Crews Get to Work Repairing Damaged Culvert in Plainfield
Department of Transportation workers replace a culvert along Route 12A in Plainfield Thursday, following heavy rains that damaged the road bed. (Valley News - Jennifer Hauck) Purchase photo reprints »
Kyle Welch from the New Hampshire Department of Transportation helps to manuever a culvert into place along Rt. 12A in Plainfield Thursday. (Valley News - Jennifer Hauck) Purchase photo reprints »
New Hampshire Departmant of Transportation supervisor Reagan Clarke looks over the culvert that his crew from Sunapee is installing on Route 12A in Plainfield on Thursday. (Valley News - Jennifer Hauck) Purchase photo reprints »
Plainfield — Work crews continued to clean up the mess left in the wake of last week’s heavy rains on Thursday, more than a week after consecutive micro-bursts shellacked the Upper Valley’s roads.
A segment of Route 12A in Plainfield was closed as workers from the state Department of Transportation repaired a sunken bank and a busted culvert. Last week’s flash flooding snapped one part of a three-piece culvert that empties into the Connecticut River, said DOT worker David Tyler, and washed away stones, guard rails and piles of gravel.
“It was scary,” Tyler said. “I was directing traffic on the road that night and saw the bank drop off.”
The crew has been repairing sections of Route 12A since last week, Tyler said. Thursday’s work concentrated on a 300-foot stretch of land that collapsed into the river and had to be reduced to one lane of traffic with an emergency traffic signal.
After two days of flash flooding, there was only wet dirt left. Telephone poles bent into trees and the old culvert, which was 3-feet in diameter, was overwhelmed and exposed.
“It was like pouring 5 gallons of water into a 1-gallon milk jug,” Tyler said. “It was bad. I’ve never seen so much water.”
The crew installed a new 5-foot culvert, stacked the barren bank with new stones, straightened the telephone poles and fished the old culvert out of the water.
In terms of town-maintained roads, Plainfield saw considerably less damage than nearby communities, with the estimated cost to repair the entire road network between $87,000 and $100,000, according to Town Administrator Steve Halleran, who credited Plainfield’s municipal gravel pit as a wallet-saving resource.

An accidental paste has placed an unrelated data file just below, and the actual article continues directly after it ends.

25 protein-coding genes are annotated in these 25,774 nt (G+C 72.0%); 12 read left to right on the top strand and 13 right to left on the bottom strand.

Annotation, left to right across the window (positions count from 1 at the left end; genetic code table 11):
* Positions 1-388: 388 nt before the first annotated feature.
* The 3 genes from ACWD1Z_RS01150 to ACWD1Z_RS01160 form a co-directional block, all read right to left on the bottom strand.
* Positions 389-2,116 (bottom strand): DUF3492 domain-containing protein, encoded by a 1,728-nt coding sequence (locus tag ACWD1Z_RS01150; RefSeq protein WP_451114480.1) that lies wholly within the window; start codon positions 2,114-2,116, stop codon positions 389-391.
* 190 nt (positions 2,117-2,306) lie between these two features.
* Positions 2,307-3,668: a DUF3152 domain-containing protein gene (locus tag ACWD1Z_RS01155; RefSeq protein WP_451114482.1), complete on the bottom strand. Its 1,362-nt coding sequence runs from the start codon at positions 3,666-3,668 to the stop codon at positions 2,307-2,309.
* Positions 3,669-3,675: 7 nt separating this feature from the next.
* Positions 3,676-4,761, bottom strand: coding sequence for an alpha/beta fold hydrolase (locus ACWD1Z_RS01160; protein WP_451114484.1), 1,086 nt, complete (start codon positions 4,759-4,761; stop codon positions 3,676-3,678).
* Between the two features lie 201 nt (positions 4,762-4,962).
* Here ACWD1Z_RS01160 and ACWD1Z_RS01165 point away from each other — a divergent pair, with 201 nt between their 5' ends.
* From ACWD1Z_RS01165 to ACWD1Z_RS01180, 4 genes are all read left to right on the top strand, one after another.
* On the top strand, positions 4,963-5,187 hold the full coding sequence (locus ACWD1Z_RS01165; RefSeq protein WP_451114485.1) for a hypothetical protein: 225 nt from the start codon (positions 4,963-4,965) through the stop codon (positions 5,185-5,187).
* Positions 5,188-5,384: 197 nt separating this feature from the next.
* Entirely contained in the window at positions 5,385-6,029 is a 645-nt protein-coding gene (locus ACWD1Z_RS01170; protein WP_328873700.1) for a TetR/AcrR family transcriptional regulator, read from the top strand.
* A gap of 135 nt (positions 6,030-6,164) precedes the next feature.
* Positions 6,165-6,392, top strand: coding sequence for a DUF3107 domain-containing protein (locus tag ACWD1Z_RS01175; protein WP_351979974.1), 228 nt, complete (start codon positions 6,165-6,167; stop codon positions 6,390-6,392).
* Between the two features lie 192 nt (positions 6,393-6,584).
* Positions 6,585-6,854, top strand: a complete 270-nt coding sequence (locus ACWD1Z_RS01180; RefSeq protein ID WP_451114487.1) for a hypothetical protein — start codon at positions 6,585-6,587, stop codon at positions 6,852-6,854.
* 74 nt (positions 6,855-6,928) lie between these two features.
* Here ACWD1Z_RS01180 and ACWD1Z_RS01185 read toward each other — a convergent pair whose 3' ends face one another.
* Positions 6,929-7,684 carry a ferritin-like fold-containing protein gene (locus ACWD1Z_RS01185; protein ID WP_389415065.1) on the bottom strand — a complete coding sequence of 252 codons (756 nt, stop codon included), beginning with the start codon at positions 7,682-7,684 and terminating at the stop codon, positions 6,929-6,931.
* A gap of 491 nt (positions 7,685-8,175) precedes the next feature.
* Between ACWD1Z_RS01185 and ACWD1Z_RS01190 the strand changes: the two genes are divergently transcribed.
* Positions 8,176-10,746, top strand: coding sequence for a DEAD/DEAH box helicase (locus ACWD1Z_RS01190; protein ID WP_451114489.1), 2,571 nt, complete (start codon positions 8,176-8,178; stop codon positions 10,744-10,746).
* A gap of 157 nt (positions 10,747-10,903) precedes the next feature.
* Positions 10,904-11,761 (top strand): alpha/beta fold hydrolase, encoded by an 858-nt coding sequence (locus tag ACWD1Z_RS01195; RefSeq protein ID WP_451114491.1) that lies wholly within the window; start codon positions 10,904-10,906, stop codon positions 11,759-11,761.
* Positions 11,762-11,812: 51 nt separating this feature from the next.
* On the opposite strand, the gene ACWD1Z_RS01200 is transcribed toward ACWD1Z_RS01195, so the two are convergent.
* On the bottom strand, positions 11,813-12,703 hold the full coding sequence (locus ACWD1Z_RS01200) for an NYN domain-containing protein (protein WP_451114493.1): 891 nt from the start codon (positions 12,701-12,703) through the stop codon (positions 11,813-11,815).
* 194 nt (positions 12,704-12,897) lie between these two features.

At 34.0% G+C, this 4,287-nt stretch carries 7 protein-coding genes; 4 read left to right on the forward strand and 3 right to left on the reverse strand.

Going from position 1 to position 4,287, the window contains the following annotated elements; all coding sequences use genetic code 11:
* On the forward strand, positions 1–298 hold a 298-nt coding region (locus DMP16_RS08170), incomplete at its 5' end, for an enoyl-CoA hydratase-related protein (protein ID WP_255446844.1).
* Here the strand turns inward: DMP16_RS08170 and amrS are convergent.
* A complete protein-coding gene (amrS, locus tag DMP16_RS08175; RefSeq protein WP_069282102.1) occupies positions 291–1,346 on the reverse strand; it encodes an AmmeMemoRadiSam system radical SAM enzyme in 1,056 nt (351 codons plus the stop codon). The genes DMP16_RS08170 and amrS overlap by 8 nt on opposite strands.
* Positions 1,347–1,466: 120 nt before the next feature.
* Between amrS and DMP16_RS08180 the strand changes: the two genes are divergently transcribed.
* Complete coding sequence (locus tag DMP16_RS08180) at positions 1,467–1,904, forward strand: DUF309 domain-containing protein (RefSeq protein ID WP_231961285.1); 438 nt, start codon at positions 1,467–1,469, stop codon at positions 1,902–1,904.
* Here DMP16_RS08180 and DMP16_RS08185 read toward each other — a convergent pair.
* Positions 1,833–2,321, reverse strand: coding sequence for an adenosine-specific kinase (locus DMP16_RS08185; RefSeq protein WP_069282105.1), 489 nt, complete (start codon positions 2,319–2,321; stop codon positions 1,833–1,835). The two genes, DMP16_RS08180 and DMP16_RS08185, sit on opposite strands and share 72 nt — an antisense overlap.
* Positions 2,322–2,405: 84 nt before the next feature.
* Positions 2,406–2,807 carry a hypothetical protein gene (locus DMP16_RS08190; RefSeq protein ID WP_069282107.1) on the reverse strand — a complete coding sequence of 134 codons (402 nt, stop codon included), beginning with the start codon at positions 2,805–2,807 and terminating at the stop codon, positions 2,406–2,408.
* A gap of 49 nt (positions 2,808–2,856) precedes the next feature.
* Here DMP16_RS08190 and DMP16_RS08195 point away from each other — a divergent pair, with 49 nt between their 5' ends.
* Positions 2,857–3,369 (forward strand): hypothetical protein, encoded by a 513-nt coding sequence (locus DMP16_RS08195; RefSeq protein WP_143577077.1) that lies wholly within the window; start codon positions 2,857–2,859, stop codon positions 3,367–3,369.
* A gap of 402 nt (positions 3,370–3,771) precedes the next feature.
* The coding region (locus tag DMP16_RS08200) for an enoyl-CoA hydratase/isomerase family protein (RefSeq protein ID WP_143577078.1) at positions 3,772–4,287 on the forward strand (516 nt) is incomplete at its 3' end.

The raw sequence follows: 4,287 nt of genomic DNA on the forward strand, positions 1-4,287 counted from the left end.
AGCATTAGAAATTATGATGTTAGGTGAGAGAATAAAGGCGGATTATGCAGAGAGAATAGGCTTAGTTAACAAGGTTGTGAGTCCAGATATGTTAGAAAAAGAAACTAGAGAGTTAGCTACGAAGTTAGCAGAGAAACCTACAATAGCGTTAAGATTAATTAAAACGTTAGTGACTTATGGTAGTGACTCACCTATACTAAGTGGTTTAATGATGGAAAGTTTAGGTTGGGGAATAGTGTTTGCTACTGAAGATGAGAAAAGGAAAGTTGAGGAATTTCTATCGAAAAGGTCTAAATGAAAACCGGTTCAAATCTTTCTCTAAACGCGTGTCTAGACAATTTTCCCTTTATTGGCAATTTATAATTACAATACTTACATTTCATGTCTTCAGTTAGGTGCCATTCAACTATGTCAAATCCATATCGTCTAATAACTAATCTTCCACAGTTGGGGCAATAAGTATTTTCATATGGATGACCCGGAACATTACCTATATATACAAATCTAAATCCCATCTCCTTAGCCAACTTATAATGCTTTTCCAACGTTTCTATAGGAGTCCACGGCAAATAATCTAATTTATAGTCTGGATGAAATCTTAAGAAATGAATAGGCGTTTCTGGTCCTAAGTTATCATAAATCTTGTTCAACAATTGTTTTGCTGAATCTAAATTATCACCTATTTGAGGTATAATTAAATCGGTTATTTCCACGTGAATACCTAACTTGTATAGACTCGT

“Without it, we’d be bankrupt,” he said, adding that the town still has to pay for its gravel, but officials don’t have to pay cash for every load of material they use. “ ... We have a cost, but we don’t have to write anybody a check at the end of the month.”
The town was also helped out by recent repairs done to Willow Brook Road, which had its drainage system upgraded to two concrete culverts, paid for by federal hazard mitigation dollars last year, Halleran said.
“Brook Road would be closed today but for those two pipes,” he said.
In neighboring Cornish, the estimated repair costs ranged from $250,000 to $300,000, according to Selectboard Chairwoman Merilynn Bourne, who added that the impact to private property was “minor” and most of the damage occurred on public roads.
Hell Hollow Road remained closed on Thursday, and Bourne said that it could be months until it is reopened, given that the road is scarcely populated.
“It’s really kind of a shortcut,” Bourne said. “There are no houses on that road.”
Bourne said the town’s work crews are instead focusing on roads like Paget Road, which she said would require $100,000 in gravel alone to repair.
“We want to take care of the roads that people live on, and Paget Road is a road that supports a number of households and sustained worse damage,” she said.
Bourne was taken aback by the damage, and said that she has seen logs that “literally flooded out of the woods into stream beds and jammed into some of the culverts.
“On Hell Hollow, you can see a long log and trunk laying in the middle of the road, and water brought it out into that position,” said Bourne. “That’s quite a feat.”
The Cornish-Windsor bridge was closed for a period of time on Wednesday due to downed power lines.
Windsor Town Manager Tom Marsh said that the downpours on Wednesday did not set back any of the repairs taking place in town, other than temporarily disrupting workers’ ability to do the work. He said the most significant projects in town were Juniper Hill Road and County Road, which was still closed to traffic Thursday.
Marsh said that those two projects could cost up to $300,000 each and that the town expects to receive federal raid to help pay for the repairs. He added that most of the other damage in town was less severe, such as washed-out road shoulders and ditches.
“The only other road that people need to be mindful of when they’re traveling is Hunt Road,” Marsh said. “There is lots of construction and it’s heavily traveled.”
In Plainfield, Halleran said the flooding has broken people out into two camps: those who think the weather event was a once-in-a-lifetime “perfect storm” event caused by saturated earth and a lingering low-pressure system, and those who are worried that last week was a sign of the “new normal.
“If this is the new normal, then our entire road system isn’t built for this,” Halleran said. “Do we have to redesign all of our drainage to handle loads of water that we never thought were possible?”
For his part, Halleran thought the answer was somewhere in the middle.
“We’d like to think it’s the first one,” he said. “But we’re a little concerned that it may not be.”
Ben Conarck can be reached at firstname.lastname@example.org or 603-727-3213. Zack Peterson can be reached at email@example.com or 603-727-3211.